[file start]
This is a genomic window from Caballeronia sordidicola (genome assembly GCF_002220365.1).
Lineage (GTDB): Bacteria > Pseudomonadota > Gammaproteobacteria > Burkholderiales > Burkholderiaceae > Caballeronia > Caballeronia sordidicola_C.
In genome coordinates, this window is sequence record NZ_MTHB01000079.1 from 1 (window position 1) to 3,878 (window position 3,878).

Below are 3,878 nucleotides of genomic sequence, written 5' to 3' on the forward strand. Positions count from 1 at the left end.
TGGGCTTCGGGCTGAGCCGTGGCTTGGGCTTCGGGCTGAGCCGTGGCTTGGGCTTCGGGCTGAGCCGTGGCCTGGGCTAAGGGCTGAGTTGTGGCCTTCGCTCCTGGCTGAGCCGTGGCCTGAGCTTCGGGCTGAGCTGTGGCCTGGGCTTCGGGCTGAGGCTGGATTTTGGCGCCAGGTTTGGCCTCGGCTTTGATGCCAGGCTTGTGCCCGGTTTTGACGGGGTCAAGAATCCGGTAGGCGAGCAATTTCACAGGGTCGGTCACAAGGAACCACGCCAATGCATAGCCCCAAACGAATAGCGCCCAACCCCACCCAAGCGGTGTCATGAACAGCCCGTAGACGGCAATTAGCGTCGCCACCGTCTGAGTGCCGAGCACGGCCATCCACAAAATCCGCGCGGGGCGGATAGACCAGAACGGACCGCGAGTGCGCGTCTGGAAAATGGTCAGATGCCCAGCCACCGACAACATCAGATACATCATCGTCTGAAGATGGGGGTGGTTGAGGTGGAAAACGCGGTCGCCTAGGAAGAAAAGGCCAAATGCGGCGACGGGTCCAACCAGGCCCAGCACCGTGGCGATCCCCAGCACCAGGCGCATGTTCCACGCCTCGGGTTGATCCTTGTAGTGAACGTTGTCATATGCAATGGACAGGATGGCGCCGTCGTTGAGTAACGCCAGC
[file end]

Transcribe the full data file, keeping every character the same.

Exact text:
This is a genomic window from Caballeronia sordidicola (genome assembly GCF_002220365.1).
Lineage (GTDB): Bacteria > Pseudomonadota > Gammaproteobacteria > Burkholderiales > Burkholderiaceae > Caballeronia > Caballeronia sordidicola_C.
In genome coordinates, this window is sequence record NZ_MTHB01000079.1 from 1 (window position 1) to 3,878 (window position 3,878).

Below are 3,878 nucleotides of genomic sequence, written 5' to 3' on the forward strand. Positions count from 1 at the left end.
TGGGCTTCGGGCTGAGCCGTGGCTTGGGCTTCGGGCTGAGCCGTGGCTTGGGCTTCGGGCTGAGCCGTGGCCTGGGCTAAGGGCTGAGTTGTGGCCTTCGCTCCTGGCTGAGCCGTGGCCTGAGCTTCGGGCTGAGCTGTGGCCTGGGCTTCGGGCTGAGGCTGGATTTTGGCGCCAGGTTTGGCCTCGGCTTTGATGCCAGGCTTGTGCCCGGTTTTGACGGGGTCAAGAATCCGGTAGGCGAGCAATTTCACAGGGTCGGTCACAAGGAACCACGCCAATGCATAGCCCCAAACGAATAGCGCCCAACCCCACCCAAGCGGTGTCATGAACAGCCCGTAGACGGCAATTAGCGTCGCCACCGTCTGAGTGCCGAGCACGGCCATCCACAAAATCCGCGCGGGGCGGATAGACCAGAACGGACCGCGAGTGCGCGTCTGGAAAATGGTCAGATGCCCAGCCACCGACAACATCAGATACATCATCGTCTGAAGATGGGGGTGGTTGAGGTGGAAAACGCGGTCGCCTAGGAAGAAAAGGCCAAATGCGGCGACGGGTCCAACCAGGCCCAGCACCGTGGCGATCCCCAGCACCAGGCGCATGTTCCACGCCTCGGGTTGATCCTTGTAGTGAACGTTGTCATATGCAATGGACAGGATGGCGCCGTCGTTGAGTAACGCCAGC